Friday, August 20, 2010

Why the Greek economy failed . . .

Having now written a fair bit about Greece I often find people asking my opinion about the present economic woes in the country. My first response is to make clear that none of it is my fault, closely followed by the observation that I am not an economist. I also like to point out that anyone who thinks that the current wave of rioting in the streets, and mass strikes, are in anyway unusual, has not spent much time in Greece. In the end, though, I usually tell them the following story; I think it explains a lot.

About 15 years ago I was chatting to a Greek acquaintance late at night, or possibly early in the morning, in a small village taverna. We’ll call him Panos – it might even have been his name. Much beer, wine and tsipouro had been consumed, and Panos had got down to the favourite Greek pastime of setting the world to rights. (I’ll leave out the swearing).

“I’ll tell you what the problem with this country is, Andy. It’s taxes! No-one pays them! Everybody complains: about the schools; about the roads; about the hospitals. Everybody complains that the government does nothing. But what can the government do? It has no money! If people gave the government what it was due, perhaps then they could start to sort out the problems, but instead everyone just looks out for themselves. It is the Greek way.”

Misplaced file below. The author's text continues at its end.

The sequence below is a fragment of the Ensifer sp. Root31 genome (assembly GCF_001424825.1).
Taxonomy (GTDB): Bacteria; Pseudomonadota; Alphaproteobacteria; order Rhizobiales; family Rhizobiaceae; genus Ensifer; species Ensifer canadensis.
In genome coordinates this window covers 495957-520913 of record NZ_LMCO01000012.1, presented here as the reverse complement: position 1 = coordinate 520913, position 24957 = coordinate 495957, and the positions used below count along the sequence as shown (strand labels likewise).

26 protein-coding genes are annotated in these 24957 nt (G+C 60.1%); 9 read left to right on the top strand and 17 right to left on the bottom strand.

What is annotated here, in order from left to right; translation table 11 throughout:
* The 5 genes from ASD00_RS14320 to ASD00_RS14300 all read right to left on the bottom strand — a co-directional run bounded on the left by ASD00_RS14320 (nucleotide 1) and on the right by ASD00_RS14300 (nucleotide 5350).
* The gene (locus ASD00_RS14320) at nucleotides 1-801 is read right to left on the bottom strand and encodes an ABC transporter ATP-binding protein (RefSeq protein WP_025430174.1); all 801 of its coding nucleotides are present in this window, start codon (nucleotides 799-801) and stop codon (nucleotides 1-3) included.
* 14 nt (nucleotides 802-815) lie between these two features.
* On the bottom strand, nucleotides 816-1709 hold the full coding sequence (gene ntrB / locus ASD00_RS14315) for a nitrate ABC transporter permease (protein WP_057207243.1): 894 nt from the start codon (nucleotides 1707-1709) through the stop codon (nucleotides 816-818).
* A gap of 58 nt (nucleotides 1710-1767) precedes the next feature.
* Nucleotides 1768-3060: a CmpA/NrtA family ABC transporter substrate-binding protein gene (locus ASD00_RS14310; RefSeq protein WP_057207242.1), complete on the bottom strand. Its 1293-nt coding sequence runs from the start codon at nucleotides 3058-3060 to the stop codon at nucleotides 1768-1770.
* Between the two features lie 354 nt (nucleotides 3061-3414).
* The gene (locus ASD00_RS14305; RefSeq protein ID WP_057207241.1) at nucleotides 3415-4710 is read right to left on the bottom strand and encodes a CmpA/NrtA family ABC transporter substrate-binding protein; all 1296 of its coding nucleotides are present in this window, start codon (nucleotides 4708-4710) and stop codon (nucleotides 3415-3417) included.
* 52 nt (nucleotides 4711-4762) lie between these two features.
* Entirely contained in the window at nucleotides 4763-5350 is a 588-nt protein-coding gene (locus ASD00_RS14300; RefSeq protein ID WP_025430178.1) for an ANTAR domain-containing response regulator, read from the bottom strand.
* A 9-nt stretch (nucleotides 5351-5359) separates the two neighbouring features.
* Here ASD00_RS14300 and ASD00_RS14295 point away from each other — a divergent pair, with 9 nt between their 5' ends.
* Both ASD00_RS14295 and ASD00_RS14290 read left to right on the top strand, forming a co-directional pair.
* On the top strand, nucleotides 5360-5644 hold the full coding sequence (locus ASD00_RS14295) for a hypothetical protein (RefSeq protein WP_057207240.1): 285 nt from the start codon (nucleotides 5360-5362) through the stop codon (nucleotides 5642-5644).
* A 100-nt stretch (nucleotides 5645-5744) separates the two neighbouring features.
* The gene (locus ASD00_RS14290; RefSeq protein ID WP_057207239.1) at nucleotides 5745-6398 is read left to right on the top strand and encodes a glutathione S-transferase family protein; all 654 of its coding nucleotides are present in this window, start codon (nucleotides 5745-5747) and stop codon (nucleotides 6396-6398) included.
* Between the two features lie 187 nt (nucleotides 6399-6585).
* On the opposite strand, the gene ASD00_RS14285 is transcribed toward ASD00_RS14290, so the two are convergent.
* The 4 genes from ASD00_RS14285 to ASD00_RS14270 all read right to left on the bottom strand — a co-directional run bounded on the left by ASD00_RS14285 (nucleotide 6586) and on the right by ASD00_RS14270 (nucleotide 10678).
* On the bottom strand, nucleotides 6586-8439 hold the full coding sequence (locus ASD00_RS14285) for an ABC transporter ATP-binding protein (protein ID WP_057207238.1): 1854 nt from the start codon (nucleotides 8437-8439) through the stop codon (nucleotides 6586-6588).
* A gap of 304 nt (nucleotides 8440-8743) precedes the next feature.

I thought this was eminently sensible, and told Panos so. “It must make you angry,” I said, “being one of the few that contributes”.

“Good god,” said Panos, “I don’t pay my taxes either! Why should I, no-one else does . . .”

So there you go. I’d only like to add that, although it may take time, I have no doubt that the Greeks will weather this particular storm, helped, no doubt, by their sometimes insufferable self-belief and pride. I wish them well.


  1. It all depends, Andy, on what you mean by 'weathering the storm'. Yes, Greece will still exist in twenty years, but any thought that the place will be vigorous, dynamic or relevant is probably misplaced. And it probably won't even last long as that mainstay of Southern European wellbeing: the good place to be unemployed.

  2. Twenty years is way past my predictive powers. Twenty years ago I was spending a few drachma on a beer, and the idea that I might seriously consider buying a Skoda would have been insane.Who knows what's next? Also the well-being of the Greeks and that of Greece are not necessarily the same thing.

  3. I plan to do all I can to help the Greek economy by spending as many tourist euros there as possible...

  4. Good call Rose-Anna. Make sure to travel independently so that as much of your money as possible goes into the local economy. I can also recommend a good guidebook to the Peloponnese . . .

  5. And I faithfully promise to purchase that book as soon as the faint hope of a holiday appears on the currently bleak and gloomy horizon! I'm quaking in my high heels about starting the course on Monday...